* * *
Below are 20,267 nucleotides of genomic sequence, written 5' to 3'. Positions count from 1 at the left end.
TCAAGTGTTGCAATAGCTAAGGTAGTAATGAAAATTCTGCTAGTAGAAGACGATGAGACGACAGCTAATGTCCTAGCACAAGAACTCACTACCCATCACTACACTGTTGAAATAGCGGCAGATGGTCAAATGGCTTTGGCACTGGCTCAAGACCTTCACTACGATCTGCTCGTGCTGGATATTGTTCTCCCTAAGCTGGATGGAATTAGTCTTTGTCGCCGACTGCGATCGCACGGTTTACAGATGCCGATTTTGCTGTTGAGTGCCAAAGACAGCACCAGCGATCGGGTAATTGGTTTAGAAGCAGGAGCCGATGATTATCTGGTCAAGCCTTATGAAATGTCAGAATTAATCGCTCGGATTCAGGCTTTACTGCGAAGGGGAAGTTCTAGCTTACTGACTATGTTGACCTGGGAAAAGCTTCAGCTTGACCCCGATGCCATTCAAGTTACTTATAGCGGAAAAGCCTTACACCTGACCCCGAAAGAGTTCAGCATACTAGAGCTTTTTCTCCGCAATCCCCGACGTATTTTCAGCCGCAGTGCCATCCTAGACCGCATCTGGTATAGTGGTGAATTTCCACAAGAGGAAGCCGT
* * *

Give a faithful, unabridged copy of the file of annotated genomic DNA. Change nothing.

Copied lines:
Below are 20,267 nucleotides of genomic sequence, written 5' to 3'. Positions count from 1 at the left end.
TCAAGTGTTGCAATAGCTAAGGTAGTAATGAAAATTCTGCTAGTAGAAGACGATGAGACGACAGCTAATGTCCTAGCACAAGAACTCACTACCCATCACTACACTGTTGAAATAGCGGCAGATGGTCAAATGGCTTTGGCACTGGCTCAAGACCTTCACTACGATCTGCTCGTGCTGGATATTGTTCTCCCTAAGCTGGATGGAATTAGTCTTTGTCGCCGACTGCGATCGCACGGTTTACAGATGCCGATTTTGCTGTTGAGTGCCAAAGACAGCACCAGCGATCGGGTAATTGGTTTAGAAGCAGGAGCCGATGATTATCTGGTCAAGCCTTATGAAATGTCAGAATTAATCGCTCGGATTCAGGCTTTACTGCGAAGGGGAAGTTCTAGCTTACTGACTATGTTGACCTGGGAAAAGCTTCAGCTTGACCCCGATGCCATTCAAGTTACTTATAGCGGAAAAGCCTTACACCTGACCCCGAAAGAGTTCAGCATACTAGAGCTTTTTCTCCGCAATCCCCGACGTATTTTCAGCCGCAGTGCCATCCTAGACCGCATCTGGTATAGTGGTGAATTTCCACAAGAGGAAGCCGT